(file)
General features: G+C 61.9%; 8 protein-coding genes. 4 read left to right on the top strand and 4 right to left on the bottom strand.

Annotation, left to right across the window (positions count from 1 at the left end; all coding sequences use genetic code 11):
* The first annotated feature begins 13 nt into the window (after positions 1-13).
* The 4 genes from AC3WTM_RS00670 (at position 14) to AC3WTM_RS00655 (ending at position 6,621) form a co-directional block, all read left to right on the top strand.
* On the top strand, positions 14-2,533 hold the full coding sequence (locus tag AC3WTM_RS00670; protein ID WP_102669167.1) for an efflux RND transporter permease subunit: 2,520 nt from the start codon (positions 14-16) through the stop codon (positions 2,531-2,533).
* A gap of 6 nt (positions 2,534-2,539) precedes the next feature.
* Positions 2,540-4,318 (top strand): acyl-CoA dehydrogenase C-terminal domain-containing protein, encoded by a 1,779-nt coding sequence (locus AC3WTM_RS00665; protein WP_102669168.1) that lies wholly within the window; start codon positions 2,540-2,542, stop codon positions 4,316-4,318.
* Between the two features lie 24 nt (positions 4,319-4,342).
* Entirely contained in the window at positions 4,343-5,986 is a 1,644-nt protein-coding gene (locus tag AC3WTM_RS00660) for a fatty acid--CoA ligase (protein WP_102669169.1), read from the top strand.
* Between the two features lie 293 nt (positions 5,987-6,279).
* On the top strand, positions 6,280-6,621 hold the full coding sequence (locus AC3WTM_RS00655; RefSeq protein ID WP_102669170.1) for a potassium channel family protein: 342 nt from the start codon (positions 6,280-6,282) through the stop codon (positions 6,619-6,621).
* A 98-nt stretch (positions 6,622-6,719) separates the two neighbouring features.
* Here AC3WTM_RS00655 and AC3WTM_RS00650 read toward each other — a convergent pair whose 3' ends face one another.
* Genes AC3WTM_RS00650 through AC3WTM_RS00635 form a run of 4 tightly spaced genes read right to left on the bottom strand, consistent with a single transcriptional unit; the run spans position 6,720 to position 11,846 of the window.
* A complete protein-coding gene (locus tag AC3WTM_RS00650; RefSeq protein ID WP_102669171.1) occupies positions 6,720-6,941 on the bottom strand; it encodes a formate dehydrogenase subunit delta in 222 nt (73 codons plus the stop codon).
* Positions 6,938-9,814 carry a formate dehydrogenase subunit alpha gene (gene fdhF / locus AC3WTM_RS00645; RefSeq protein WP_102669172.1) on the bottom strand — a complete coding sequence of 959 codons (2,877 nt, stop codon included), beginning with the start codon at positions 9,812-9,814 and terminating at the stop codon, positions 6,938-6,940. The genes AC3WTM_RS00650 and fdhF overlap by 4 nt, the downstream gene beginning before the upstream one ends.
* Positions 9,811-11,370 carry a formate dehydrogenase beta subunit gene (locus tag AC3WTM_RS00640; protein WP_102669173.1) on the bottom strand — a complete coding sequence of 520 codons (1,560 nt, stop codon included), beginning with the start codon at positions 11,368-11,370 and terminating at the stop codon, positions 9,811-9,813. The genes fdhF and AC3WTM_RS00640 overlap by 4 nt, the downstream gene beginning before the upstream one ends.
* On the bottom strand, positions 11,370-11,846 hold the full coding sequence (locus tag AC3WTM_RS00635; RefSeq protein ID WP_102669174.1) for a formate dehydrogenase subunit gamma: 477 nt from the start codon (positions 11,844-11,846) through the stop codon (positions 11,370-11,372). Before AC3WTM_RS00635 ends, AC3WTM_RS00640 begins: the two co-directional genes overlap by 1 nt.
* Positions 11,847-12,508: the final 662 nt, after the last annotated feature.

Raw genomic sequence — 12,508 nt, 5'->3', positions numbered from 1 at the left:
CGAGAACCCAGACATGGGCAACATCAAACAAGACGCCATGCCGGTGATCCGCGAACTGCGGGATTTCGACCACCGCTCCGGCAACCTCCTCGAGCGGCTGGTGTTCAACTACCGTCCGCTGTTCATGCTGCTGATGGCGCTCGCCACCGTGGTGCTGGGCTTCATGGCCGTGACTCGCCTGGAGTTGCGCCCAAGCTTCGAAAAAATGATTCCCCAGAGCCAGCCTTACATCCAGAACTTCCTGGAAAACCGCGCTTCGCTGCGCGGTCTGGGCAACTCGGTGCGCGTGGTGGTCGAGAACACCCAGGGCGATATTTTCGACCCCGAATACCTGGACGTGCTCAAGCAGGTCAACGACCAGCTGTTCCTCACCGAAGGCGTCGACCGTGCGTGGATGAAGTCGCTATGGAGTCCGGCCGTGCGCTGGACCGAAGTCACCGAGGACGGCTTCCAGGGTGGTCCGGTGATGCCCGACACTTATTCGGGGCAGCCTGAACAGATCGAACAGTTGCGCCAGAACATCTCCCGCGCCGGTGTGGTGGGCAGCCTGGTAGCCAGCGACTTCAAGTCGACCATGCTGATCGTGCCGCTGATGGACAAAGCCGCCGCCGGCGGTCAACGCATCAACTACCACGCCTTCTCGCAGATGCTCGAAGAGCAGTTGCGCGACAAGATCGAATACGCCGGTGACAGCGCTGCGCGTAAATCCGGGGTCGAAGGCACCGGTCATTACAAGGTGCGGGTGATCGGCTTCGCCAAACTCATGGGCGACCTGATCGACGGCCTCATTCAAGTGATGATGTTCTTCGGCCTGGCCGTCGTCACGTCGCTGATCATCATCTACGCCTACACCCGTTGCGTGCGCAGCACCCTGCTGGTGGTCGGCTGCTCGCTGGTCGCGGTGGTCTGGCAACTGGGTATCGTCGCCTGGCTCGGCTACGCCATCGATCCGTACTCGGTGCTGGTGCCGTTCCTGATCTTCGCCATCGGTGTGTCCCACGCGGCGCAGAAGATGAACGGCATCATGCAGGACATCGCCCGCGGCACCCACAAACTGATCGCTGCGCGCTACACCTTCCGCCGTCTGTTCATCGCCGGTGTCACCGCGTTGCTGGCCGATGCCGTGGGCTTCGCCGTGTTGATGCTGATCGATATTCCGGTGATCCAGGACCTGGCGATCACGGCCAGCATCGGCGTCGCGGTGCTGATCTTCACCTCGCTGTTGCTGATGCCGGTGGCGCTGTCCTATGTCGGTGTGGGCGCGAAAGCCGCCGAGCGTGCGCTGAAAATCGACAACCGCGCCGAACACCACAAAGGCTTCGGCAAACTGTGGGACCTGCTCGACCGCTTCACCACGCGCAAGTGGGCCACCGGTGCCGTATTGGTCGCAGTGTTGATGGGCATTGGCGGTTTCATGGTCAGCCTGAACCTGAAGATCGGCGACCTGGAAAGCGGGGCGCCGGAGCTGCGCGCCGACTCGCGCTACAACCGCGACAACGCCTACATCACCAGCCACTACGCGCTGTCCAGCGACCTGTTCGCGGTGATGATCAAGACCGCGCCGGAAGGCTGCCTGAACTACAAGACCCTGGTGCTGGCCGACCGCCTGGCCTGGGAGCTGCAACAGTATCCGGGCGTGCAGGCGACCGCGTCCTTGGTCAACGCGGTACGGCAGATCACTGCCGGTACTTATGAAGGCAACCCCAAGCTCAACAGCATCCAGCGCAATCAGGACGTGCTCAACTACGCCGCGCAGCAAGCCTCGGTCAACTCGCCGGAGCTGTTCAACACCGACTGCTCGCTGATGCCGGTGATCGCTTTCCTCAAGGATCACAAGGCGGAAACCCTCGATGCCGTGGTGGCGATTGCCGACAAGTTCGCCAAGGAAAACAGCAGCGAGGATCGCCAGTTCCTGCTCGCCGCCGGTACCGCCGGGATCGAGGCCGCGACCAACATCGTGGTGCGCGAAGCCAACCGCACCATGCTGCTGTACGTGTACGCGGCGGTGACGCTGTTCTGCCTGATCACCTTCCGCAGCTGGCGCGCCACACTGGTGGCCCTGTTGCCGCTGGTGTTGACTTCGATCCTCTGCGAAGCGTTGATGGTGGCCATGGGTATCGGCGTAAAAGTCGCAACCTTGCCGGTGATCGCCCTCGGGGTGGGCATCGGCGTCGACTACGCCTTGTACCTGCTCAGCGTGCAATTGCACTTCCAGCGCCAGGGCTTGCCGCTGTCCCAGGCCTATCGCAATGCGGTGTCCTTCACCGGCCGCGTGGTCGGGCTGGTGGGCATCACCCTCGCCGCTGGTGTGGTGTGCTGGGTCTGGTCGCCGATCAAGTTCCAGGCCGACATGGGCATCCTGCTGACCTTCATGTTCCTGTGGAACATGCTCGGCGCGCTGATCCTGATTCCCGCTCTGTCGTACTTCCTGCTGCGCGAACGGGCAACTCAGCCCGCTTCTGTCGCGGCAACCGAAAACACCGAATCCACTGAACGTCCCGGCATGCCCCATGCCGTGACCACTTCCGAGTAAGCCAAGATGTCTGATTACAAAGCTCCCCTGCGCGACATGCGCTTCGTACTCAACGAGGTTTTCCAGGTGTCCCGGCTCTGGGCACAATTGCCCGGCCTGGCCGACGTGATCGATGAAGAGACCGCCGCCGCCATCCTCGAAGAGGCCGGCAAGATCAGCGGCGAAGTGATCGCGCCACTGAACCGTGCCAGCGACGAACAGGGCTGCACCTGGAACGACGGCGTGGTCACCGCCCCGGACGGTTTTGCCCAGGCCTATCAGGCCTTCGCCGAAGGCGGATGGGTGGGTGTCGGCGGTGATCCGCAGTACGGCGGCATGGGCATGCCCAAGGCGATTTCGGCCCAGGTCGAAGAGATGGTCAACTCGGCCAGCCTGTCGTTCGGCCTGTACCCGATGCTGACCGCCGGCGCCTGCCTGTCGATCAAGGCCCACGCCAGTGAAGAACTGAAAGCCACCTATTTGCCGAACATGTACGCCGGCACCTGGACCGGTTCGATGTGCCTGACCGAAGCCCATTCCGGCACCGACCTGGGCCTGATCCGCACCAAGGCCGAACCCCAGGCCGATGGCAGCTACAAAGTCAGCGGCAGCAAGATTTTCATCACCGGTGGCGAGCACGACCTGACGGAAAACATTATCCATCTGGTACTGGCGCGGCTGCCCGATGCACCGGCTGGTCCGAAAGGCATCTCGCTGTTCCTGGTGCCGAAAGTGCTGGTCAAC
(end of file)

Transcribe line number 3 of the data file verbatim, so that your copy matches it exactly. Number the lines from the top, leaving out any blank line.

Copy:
* The first annotated feature begins 13 nt into the window (after positions 1-13).